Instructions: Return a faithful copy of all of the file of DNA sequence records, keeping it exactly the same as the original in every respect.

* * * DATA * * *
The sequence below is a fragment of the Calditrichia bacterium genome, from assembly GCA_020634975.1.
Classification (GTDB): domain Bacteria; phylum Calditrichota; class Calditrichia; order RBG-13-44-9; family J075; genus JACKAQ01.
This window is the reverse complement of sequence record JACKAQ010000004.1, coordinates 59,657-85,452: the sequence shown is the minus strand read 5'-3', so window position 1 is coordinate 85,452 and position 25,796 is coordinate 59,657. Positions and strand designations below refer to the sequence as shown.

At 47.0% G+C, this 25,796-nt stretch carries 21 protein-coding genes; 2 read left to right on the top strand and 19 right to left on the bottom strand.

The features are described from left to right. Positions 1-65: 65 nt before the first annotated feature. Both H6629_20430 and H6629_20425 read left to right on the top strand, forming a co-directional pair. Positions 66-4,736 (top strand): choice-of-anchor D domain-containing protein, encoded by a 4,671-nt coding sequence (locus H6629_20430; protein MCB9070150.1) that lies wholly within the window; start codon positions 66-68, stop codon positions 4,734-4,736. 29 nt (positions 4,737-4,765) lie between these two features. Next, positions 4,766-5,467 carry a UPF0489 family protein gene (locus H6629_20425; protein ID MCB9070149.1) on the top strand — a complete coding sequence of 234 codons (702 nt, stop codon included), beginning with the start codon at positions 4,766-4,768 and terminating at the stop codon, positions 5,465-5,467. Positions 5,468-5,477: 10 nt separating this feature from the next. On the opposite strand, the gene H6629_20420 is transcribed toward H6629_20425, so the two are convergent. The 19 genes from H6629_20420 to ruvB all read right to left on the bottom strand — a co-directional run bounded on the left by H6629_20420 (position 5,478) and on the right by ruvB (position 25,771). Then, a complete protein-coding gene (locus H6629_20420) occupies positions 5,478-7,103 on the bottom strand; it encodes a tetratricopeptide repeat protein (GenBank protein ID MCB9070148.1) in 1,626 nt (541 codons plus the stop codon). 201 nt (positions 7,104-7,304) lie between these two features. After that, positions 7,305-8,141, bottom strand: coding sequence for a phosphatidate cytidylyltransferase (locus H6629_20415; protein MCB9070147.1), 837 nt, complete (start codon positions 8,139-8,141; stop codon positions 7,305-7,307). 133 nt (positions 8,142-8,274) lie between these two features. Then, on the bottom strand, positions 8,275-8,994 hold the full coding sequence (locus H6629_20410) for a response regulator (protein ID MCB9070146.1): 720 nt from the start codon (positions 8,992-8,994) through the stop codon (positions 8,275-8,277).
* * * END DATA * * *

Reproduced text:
The sequence below is a fragment of the Calditrichia bacterium genome, from assembly GCA_020634975.1.
Classification (GTDB): domain Bacteria; phylum Calditrichota; class Calditrichia; order RBG-13-44-9; family J075; genus JACKAQ01.
This window is the reverse complement of sequence record JACKAQ010000004.1, coordinates 59,657-85,452: the sequence shown is the minus strand read 5'-3', so window position 1 is coordinate 85,452 and position 25,796 is coordinate 59,657. Positions and strand designations below refer to the sequence as shown.

At 47.0% G+C, this 25,796-nt stretch carries 21 protein-coding genes; 2 read left to right on the top strand and 19 right to left on the bottom strand.

The features are described from left to right. Positions 1-65: 65 nt before the first annotated feature. Both H6629_20430 and H6629_20425 read left to right on the top strand, forming a co-directional pair. Positions 66-4,736 (top strand): choice-of-anchor D domain-containing protein, encoded by a 4,671-nt coding sequence (locus H6629_20430; protein MCB9070150.1) that lies wholly within the window; start codon positions 66-68, stop codon positions 4,734-4,736. 29 nt (positions 4,737-4,765) lie between these two features. Next, positions 4,766-5,467 carry a UPF0489 family protein gene (locus H6629_20425; protein ID MCB9070149.1) on the top strand — a complete coding sequence of 234 codons (702 nt, stop codon included), beginning with the start codon at positions 4,766-4,768 and terminating at the stop codon, positions 5,465-5,467. Positions 5,468-5,477: 10 nt separating this feature from the next. On the opposite strand, the gene H6629_20420 is transcribed toward H6629_20425, so the two are convergent. The 19 genes from H6629_20420 to ruvB all read right to left on the bottom strand — a co-directional run bounded on the left by H6629_20420 (position 5,478) and on the right by ruvB (position 25,771). Then, a complete protein-coding gene (locus H6629_20420) occupies positions 5,478-7,103 on the bottom strand; it encodes a tetratricopeptide repeat protein (GenBank protein ID MCB9070148.1) in 1,626 nt (541 codons plus the stop codon). 201 nt (positions 7,104-7,304) lie between these two features. After that, positions 7,305-8,141, bottom strand: coding sequence for a phosphatidate cytidylyltransferase (locus H6629_20415; protein MCB9070147.1), 837 nt, complete (start codon positions 8,139-8,141; stop codon positions 7,305-7,307). 133 nt (positions 8,142-8,274) lie between these two features. Then, on the bottom strand, positions 8,275-8,994 hold the full coding sequence (locus H6629_20410) for a response regulator (protein ID MCB9070146.1): 720 nt from the start codon (positions 8,992-8,994) through the stop codon (positions 8,275-8,277).